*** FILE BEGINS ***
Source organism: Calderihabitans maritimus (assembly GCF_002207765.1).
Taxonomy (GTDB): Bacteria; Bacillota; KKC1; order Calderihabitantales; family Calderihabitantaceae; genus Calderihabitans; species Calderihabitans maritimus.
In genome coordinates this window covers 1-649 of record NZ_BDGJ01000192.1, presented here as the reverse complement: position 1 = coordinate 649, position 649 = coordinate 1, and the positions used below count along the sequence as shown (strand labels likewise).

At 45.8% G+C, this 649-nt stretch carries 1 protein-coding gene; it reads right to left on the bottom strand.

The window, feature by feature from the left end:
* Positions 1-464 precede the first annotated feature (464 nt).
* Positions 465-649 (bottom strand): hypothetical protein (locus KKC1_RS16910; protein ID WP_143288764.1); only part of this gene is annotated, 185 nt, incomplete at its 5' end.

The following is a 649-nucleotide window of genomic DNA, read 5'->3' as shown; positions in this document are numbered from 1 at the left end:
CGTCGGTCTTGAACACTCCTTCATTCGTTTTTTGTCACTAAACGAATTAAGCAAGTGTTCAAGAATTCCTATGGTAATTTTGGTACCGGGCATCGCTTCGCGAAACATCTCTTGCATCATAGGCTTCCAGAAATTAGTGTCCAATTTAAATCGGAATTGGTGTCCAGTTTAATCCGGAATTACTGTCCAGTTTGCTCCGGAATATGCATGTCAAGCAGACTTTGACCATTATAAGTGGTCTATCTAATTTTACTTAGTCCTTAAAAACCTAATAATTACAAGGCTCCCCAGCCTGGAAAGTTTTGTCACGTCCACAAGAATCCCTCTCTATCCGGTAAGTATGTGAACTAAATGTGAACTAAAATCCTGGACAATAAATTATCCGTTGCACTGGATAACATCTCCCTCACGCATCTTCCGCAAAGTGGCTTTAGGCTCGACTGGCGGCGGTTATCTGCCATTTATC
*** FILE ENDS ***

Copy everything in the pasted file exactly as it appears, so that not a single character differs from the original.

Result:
Source organism: Calderihabitans maritimus (assembly GCF_002207765.1).
Taxonomy (GTDB): Bacteria; Bacillota; KKC1; order Calderihabitantales; family Calderihabitantaceae; genus Calderihabitans; species Calderihabitans maritimus.
In genome coordinates this window covers 1-649 of record NZ_BDGJ01000192.1, presented here as the reverse complement: position 1 = coordinate 649, position 649 = coordinate 1, and the positions used below count along the sequence as shown (strand labels likewise).

At 45.8% G+C, this 649-nt stretch carries 1 protein-coding gene; it reads right to left on the bottom strand.

The window, feature by feature from the left end:
* Positions 1-464 precede the first annotated feature (464 nt).
* Positions 465-649 (bottom strand): hypothetical protein (locus KKC1_RS16910; protein ID WP_143288764.1); only part of this gene is annotated, 185 nt, incomplete at its 5' end.

The following is a 649-nucleotide window of genomic DNA, read 5'->3' as shown; positions in this document are numbered from 1 at the left end:
CGTCGGTCTTGAACACTCCTTCATTCGTTTTTTGTCACTAAACGAATTAAGCAAGTGTTCAAGAATTCCTATGGTAATTTTGGTACCGGGCATCGCTTCGCGAAACATCTCTTGCATCATAGGCTTCCAGAAATTAGTGTCCAATTTAAATCGGAATTGGTGTCCAGTTTAATCCGGAATTACTGTCCAGTTTGCTCCGGAATATGCATGTCAAGCAGACTTTGACCATTATAAGTGGTCTATCTAATTTTACTTAGTCCTTAAAAACCTAATAATTACAAGGCTCCCCAGCCTGGAAAGTTTTGTCACGTCCACAAGAATCCCTCTCTATCCGGTAAGTATGTGAACTAAATGTGAACTAAAATCCTGGACAATAAATTATCCGTTGCACTGGATAACATCTCCCTCACGCATCTTCCGCAAAGTGGCTTTAGGCTCGACTGGCGGCGGTTATCTGCCATTTATC